The survey component of the two-tiered analysis consisted of 13 questions designed and made accessible through SurveyMonkey online survey software and questionnaire tool [24]. The questions used were an open-ended survey of participants using the terminology of words such as trust and impairment from expert interviews and can be provided upon request. All questions are found in Appendix A, and interview questions are available upon request. Subedi [24,25] promotes Likert surveys as a simple method for measuring attitudes. These advantages add merit to surveys as an appropriate metric of public perceptions for these communities. A descriptive summary of survey results provides sample characteristics concerning public attitudes, as well as social frameworks pertaining to EDD. Participants were asked a series of questions to gauge their involvement in the water issues, as well as questions to gather demographic information on the participant pool. Participants were asked to rate the extent of their support for an idea, concept, or hypothetical scenario on a Likert scale from 1 (strongly disagree) to 5 (strongly agree). Likert survey results from questions five and seven were organized as ordered categorical data. These were combined to form a weighted dependent variable. The final survey question was open-ended to allow participants to expand on their perceptions regarding public compliance likelihood with watershed management planning based upon their degree of NRM knowledge.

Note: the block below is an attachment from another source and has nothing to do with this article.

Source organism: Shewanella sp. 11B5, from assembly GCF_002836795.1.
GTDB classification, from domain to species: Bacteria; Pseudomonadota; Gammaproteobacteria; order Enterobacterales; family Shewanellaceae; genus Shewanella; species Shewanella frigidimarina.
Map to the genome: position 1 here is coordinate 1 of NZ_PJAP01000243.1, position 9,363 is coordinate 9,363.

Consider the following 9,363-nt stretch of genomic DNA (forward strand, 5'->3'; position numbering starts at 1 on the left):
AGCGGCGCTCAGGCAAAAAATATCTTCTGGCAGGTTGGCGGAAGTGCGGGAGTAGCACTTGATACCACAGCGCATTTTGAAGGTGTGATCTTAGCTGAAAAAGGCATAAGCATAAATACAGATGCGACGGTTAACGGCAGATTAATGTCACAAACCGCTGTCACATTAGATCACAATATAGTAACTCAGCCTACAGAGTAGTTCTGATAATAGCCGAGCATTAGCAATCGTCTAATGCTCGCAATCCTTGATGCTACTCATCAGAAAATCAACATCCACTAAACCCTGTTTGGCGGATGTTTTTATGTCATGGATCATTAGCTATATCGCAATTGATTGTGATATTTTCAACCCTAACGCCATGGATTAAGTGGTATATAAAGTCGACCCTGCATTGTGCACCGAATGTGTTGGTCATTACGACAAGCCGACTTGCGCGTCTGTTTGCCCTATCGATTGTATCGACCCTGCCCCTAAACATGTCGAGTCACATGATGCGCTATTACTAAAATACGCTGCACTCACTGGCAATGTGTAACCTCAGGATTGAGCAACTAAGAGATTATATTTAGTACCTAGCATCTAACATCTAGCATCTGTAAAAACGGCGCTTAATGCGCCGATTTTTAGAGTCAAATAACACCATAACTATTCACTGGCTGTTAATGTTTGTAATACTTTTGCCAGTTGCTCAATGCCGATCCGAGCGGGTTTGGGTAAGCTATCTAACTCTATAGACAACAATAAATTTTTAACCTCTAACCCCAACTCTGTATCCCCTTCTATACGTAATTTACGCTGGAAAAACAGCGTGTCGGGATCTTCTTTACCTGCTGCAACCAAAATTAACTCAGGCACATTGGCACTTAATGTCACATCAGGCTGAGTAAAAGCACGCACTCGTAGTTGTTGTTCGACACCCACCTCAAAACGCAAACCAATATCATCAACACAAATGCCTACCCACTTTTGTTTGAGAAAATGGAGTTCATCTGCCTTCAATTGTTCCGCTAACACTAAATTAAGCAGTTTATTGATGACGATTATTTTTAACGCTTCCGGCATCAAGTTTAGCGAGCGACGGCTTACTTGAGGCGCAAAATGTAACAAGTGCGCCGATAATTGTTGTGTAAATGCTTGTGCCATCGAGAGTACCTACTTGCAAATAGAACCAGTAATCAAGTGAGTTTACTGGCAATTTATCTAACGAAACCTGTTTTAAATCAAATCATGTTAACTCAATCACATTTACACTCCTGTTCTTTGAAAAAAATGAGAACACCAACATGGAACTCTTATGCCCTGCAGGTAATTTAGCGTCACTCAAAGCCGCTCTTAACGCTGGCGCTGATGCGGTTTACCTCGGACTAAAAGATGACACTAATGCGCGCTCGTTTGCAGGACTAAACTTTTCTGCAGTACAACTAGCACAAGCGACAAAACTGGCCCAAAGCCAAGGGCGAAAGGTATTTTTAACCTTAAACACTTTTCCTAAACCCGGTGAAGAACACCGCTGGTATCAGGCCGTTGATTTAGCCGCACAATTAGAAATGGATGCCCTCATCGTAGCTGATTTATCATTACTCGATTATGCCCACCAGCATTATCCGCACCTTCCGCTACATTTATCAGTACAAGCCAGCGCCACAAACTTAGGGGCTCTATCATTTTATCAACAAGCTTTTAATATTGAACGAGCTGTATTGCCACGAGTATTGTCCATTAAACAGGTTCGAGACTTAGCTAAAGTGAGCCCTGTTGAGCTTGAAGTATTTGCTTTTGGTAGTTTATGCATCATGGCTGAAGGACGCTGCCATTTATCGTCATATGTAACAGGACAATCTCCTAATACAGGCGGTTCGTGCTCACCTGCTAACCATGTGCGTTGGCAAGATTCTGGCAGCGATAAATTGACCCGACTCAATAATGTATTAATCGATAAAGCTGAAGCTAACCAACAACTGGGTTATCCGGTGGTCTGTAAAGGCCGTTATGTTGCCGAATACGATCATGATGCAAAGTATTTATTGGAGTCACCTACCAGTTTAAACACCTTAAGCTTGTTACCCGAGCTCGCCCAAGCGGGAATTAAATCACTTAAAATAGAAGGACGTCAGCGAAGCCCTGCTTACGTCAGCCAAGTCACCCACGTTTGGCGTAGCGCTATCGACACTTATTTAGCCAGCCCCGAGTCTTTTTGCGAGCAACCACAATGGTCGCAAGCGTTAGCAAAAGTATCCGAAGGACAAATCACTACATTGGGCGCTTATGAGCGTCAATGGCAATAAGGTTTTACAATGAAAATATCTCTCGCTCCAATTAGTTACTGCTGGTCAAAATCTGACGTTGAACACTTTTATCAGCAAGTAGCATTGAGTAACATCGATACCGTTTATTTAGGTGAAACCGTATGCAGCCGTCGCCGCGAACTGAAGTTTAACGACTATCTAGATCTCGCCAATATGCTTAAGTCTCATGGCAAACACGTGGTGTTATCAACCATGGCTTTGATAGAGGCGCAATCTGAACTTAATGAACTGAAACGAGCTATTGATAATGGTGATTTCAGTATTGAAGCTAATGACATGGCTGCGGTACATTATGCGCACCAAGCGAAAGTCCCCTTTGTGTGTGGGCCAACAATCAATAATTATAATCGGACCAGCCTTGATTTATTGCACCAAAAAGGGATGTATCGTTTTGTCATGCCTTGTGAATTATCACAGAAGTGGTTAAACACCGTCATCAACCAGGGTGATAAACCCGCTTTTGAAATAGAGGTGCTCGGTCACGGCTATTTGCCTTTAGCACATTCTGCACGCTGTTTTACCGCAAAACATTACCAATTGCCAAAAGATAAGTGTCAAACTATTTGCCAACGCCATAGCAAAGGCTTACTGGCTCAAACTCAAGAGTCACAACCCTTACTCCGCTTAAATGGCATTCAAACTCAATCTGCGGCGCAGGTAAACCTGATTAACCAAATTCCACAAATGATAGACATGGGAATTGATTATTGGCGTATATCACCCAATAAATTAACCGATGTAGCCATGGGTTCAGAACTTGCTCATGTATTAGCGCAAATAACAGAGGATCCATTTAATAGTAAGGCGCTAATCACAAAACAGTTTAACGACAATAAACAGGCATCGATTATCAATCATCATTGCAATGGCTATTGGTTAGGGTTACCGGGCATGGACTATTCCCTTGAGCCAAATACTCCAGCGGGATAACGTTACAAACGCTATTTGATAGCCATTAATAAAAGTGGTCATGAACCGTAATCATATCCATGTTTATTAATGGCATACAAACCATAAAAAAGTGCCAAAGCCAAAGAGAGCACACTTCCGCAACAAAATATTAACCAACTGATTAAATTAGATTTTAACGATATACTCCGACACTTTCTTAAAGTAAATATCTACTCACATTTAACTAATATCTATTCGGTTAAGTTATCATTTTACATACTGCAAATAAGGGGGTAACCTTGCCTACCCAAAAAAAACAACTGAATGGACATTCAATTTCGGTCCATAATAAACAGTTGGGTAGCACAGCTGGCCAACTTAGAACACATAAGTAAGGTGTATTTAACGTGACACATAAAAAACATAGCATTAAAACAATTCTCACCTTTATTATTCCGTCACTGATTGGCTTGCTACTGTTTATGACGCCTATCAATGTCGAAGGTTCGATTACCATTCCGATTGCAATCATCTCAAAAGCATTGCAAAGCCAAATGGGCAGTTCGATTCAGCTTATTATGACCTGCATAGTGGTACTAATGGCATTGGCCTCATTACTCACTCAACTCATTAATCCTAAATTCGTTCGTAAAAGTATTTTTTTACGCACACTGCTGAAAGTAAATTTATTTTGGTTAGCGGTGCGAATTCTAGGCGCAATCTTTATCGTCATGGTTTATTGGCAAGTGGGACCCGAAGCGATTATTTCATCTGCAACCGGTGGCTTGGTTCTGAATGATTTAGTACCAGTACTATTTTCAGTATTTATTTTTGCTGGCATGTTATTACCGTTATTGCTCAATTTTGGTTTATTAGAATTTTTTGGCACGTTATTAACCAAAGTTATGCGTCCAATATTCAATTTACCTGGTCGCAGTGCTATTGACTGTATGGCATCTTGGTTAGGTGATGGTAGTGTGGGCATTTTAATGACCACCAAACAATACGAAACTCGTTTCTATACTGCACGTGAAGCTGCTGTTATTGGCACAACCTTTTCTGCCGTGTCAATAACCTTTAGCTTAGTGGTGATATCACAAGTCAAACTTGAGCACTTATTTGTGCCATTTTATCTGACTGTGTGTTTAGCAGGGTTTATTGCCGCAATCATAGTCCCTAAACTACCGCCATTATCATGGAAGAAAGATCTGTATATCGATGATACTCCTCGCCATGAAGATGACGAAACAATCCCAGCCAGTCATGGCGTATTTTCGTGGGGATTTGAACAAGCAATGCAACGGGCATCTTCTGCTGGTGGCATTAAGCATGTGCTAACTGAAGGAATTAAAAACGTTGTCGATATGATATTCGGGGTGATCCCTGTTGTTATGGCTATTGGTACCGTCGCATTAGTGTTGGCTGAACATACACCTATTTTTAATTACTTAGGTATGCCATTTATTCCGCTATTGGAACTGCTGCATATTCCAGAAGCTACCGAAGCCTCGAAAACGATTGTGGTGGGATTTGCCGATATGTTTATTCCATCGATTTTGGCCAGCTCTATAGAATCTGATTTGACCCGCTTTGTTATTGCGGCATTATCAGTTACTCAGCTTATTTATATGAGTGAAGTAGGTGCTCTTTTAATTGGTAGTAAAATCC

The survey was administered online as the most feasible option for reaching the largest number of respondents [26] and the greatest opportunity to obtain a voluntary sample that would serve as an accurate representation of the two Wisconsin communities. Online survey notices were distributed via Facebook. A webpage to host the survey was designed with background information concerning the scope and interests of the research project. This information was made accessible to Facebook users who lived within a 40-km radius of either the City of Lake Geneva or Green Lake Town. This method proved to be an adequate representation of the watersheds. Additionally, electronic mail invitations were distributed to local businesses, universities, and organizations. This information was obtained from the Chamber of Commerce for three municipalities from each watershed, including Lake Geneva, Fontana, and Walworth for the Geneva Lake watershed and Ripon, Markesan, and Princeton for the Green Lake Watershed. Online access to the survey was open from 3 September 2018 to 16 October 2018.